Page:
3-D-printed artifacts — and George Washington’s signature — give the blind and visually impaired a chance to feel history at Richmond museum

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At the Virginia Historical Society, Kimmy Drudge, a 14-year-old from Chesterfield County who is visually impaired and a massive Star Wars fan, is about to “see” — but with her hands — George Washington’s signature from a letter written in 1775.

“This is it! This is it!” she says, bouncing with excitement.

Andrew Talkov, vice president for programs at the Richmond museum, hands Drudge a 3-D-printed version of Washington’s signature, produced a week earlier in Virginia Commonwealth University’s Virtual Curation Laboratory.

“Here, I’ll show you where the ‘G’ is,” Talkov says, guiding her hands. “What does it feel like?”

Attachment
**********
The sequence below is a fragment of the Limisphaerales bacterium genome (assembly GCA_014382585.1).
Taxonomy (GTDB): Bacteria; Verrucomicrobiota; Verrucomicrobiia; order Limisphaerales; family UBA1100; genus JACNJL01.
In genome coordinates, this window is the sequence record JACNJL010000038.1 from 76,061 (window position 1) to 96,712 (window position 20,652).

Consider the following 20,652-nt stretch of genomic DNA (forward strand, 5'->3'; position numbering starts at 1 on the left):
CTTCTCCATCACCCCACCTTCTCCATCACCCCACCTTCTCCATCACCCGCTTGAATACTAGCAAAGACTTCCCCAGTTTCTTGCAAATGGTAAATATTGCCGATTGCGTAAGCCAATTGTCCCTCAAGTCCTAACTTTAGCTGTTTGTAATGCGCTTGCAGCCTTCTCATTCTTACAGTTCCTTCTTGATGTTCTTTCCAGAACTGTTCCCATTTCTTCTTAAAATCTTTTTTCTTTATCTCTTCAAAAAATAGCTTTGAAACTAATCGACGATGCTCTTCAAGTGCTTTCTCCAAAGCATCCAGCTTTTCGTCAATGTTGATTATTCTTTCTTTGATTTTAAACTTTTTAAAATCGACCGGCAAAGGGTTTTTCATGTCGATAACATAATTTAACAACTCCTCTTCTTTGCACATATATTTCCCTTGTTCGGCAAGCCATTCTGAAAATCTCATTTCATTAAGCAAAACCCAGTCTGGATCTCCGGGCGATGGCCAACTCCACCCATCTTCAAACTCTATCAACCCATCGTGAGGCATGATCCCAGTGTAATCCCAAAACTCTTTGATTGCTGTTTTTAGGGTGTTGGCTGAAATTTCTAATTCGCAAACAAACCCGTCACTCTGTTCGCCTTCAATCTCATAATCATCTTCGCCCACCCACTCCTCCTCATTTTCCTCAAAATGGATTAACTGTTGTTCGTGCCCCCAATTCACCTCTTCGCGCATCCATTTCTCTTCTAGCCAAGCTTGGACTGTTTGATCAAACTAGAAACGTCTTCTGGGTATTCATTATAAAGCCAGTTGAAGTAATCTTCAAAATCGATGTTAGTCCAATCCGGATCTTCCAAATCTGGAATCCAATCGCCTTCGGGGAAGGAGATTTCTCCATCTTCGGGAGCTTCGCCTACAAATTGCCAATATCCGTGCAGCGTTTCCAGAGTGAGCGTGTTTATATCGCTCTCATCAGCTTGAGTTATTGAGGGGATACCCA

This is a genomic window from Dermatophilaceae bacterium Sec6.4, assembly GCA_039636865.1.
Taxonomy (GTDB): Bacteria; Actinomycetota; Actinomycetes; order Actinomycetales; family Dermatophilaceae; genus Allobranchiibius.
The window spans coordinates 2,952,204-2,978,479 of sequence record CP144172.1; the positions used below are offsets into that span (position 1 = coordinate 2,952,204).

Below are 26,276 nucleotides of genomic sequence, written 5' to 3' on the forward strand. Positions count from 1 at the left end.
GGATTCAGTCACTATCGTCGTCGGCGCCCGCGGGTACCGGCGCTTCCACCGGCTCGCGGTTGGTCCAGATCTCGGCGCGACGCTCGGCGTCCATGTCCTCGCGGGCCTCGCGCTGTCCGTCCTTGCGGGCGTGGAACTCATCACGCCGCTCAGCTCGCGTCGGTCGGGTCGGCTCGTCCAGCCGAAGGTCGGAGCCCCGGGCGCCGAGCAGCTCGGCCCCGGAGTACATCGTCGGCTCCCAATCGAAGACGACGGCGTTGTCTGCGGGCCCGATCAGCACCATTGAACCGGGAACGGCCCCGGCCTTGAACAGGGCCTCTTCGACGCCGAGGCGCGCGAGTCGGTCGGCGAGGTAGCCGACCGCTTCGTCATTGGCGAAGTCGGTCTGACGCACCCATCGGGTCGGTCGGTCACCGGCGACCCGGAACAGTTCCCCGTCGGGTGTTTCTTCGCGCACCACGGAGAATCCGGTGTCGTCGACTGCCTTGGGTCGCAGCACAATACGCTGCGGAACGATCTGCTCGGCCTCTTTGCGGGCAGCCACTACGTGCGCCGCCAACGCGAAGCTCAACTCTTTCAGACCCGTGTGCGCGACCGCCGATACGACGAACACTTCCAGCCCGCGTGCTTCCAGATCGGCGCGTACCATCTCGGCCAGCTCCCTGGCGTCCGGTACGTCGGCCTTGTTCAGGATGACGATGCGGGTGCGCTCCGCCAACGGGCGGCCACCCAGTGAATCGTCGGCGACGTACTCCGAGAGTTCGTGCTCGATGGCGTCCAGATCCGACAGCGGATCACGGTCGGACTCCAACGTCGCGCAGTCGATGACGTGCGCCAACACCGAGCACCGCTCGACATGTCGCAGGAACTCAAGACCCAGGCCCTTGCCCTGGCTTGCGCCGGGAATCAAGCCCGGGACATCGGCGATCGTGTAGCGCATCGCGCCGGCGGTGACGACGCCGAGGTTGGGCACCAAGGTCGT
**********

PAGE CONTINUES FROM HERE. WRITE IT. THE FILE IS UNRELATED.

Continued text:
“Like stuff that I can’t even read,” she says. “I can’t read cursive. I wish George would have wrote it in print for Jedi who are blind and don’t read cursive!” 

Video : 3-D Printing the Past

A few weeks back, Talkov contacted Bernard Means, Ph.D., director of the Virtual Curation Laboratory — which 3-D scans and prints historic artifacts — with a question: Could 3-D printing help the Virginia Historical Society make its collections more accessible to people with visual impairment?

“I’m trying to figure out how we can use 3-D printing to make the experience better for everybody — because who doesn’t want to be able to handle the [artifact] that’s behind the glass, even if it’s just a reproduction — but specifically for the visually impaired,” Talkov said.

Means said he was excited for the opportunity, and invited Talkov to his lab in the Franklin Street Gym.